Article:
Bud Selig

Bud Selig is the second most influential person in sports business

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Sports Business Journal puts a list together each year naming the most influential people in sports business.  The new one is out and Bud Selig is pretty darn high on that list: number 2.

Now, number one and number 16 happen to be my bosses, so I don’t want Bud getting too big a head about all of this (Will Bud return my calls now? I’m pretty sure he has to based on the rankings), but that’s a pretty amazing showing for the head of Major League Baseball. A league which has long been maligned when it comes to business savvy and all of that.

But SBJ is right here: Selig pretty much kicked butt and took names this year, be it throwing Frank McCourt to the curb to seeing revenues go up again to getting a collective bargaining agreement in place without any blood on the floor. At least any of his own.

Other baseball heavy hitters on the list: John Henry and Hal Steinbrenner. MLB Executive VP of Business Tim Brosnan. MLBPA honcho Michael Weiner. MLBAM head Bob Bowman.

People still like to use the tired old line about Selig being a car salesman, but the league is a long way from the days when small business owners with small vision were in charge.  It’s just an incredibly sophisticated enterprise these days, and there are a lot of really competent people running things.

Which is boring for a blogger like me, but it is great for the league.

Orioles are eying Welington Castillo as their primary catcher target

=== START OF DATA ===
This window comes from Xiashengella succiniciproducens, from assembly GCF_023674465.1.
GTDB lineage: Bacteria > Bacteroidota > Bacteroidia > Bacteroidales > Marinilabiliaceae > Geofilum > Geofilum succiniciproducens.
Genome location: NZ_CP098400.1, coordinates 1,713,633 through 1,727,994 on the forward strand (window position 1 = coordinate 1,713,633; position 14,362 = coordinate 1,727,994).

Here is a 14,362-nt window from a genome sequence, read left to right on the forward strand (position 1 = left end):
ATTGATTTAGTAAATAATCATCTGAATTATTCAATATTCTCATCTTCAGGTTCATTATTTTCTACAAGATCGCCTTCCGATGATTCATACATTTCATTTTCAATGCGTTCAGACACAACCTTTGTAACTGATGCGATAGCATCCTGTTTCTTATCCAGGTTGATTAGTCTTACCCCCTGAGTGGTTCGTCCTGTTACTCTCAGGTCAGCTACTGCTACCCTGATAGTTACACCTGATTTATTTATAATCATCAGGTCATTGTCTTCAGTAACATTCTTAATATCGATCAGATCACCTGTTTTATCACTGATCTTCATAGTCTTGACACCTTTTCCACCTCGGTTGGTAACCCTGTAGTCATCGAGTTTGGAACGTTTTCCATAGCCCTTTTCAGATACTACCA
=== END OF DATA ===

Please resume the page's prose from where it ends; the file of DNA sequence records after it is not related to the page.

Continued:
BALTIMORE, MD - SEPTEMBER 25: Welington Castillo #7 of the Arizona Diamondbacks warms up prior to taking an at bat against the Baltimore Orioles in the second inning at Oriole Park at Camden Yards on September 25, 2016 in Baltimore, Maryland. (Photo by Matt Hazlett/Getty Images)
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A report from the Baltimore Sun’s Dan Connolly suggests that free agent catcher Welington Castillo currently tops the Orioles’ list of potential backstop targets for the 2017 season. With Matt Wieters on the market, the Orioles lack a suitable platoon partner for Caleb Joseph behind the dish, and Connolly adds that the club has been discussing a multi-year deal with Castillo’s representatives since the Winter Meetings.

Castillo batted .264/.322/.423 with the Diamondbacks in 2016, racking up 14 home runs and driving in a career-high 68 RBI in 457 PA. His bat provides much of his upside, and Connolly quoted an anonymous National League scout who believes that the 29-year-old’s defensive profile has fallen short of his potential in recent years.

For better or worse, both the Orioles and Castillo appear far from locking in a deal for 2017. Both the Rays and Braves have expressed interest in the veteran catcher during the past week, while the Orioles are reportedly considering Wieters, Nick Hundley and Chris Iannetta as alternatives behind the plate.

Report: Phillies agree to minor league deal with Daniel Nava

KANSAS CITY, MO - SEPTEMBER 12:  Daniel Nava #12 of the Kansas City Royals bats during the game against the Oakland Athletics at Kauffman Stadium on September 12, 2016 in Kansas City, Missouri.  (Photo by Jamie Squire/Getty Images)
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The Phillies reportedly signed veteran outfielder Daniel Nava to a minor league contract, according to Matt Gelb of the Philadelphia Inquirer.

Nava began the season on a one-year contract with the Angels, during which he slashed .235/.309/.303 through 136 PA in the first half of 2016. He was flipped to the Royals in late August for a player to be named later and saw the remainder of his year go down the drain on an .091 average through 12 PA in Anaheim. After getting the boot from the Angels’ 40-man roster in November, the 33-year-old outfielder elected free agency.

Nava is expected to compete for a bench role on the Phillies’ roster in the spring. As it currently stands, the club’s projected 2017 outfield features Howie Kendrick and Odubel Herrera, with precious little depth behind them. Nava’s bat is underwhelming, but at the very least he offers the Phillies a warm body in left field and a potential platoon partner for one of their younger options, a la Tyler Goeddel or Roman Quinn.